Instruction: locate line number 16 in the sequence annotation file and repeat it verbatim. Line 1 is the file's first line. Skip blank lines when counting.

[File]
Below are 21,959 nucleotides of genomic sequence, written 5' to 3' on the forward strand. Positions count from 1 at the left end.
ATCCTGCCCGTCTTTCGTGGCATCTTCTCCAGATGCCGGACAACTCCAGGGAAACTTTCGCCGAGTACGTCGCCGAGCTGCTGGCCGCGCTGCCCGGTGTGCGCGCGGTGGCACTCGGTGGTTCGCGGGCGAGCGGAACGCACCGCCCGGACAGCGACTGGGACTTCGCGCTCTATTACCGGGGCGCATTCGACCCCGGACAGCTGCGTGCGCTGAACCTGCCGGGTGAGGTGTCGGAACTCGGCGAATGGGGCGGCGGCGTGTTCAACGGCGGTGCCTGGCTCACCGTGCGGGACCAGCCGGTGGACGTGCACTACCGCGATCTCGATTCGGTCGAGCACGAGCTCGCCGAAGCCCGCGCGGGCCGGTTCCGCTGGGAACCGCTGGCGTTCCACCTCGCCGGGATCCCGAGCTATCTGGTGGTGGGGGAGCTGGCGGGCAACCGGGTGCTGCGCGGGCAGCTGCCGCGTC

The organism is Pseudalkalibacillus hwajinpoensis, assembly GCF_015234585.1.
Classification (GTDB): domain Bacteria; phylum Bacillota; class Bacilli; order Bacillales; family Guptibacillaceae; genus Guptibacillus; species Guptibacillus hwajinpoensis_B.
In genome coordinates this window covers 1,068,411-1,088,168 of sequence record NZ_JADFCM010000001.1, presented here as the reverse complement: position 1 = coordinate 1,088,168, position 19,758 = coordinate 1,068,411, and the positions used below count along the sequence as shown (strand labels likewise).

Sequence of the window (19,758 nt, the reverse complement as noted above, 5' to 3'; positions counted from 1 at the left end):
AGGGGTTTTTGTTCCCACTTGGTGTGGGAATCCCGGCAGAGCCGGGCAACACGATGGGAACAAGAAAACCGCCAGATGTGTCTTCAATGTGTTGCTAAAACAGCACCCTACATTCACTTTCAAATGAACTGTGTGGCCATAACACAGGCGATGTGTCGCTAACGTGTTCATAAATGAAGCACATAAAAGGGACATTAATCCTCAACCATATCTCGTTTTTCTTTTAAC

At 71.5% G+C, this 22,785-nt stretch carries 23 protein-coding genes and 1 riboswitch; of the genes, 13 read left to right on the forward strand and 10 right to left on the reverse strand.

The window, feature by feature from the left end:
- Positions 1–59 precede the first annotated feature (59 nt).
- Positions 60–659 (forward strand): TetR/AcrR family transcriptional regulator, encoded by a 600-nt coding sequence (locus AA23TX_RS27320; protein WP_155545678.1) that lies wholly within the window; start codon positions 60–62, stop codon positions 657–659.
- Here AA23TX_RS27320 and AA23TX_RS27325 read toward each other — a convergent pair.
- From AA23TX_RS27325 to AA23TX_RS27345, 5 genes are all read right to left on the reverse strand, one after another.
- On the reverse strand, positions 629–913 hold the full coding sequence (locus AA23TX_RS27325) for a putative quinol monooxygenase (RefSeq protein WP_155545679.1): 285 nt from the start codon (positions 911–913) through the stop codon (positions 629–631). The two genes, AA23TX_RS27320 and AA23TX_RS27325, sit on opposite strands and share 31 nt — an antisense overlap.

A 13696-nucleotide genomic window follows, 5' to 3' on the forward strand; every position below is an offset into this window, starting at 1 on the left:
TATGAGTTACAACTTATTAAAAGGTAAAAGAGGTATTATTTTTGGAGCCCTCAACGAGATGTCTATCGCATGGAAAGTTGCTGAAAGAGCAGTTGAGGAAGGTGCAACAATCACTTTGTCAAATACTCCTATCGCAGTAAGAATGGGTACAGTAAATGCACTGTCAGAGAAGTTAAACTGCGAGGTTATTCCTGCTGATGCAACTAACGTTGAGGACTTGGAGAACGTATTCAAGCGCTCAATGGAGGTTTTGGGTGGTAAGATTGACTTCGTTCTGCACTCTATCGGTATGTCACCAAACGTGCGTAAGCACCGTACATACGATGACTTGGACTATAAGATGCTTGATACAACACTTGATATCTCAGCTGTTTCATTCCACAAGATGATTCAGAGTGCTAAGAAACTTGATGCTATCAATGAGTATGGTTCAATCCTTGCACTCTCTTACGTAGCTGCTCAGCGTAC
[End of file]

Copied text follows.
TATGAGTTACAACTTATTAAAAGGTAAAAGAGGTATTATTTTTGGAGCCCTCAACGAGATGTCTATCGCATGGAAAGTTGCTGAAAGAGCAGTTGAGGAAGGTGCAACAATCACTTTGTCAAATACTCCTATCGCAGTAAGAATGGGTACAGTAAATGCACTGTCAGAGAAGTTAAACTGCGAGGTTATTCCTGCTGATGCAACTAACGTTGAGGACTTGGAGAACGTATTCAAGCGCTCAATGGAGGTTTTGGGTGGTAAGATTGACTTCGTTCTGCACTCTATCGGTATGTCACCAAACGTGCGTAAGCACCGTACATACGATGACTTGGACTATAAGATGCTTGATACAACACTTGATATCTCAGCTGTTTCATTCCACAAGATGATTCAGAGTGCTAAGAAACTTGATGCTATCAATGAGTATGGTTCAATCCTTGCACTCTCTTACGTAGCTGCTCAGCGTAC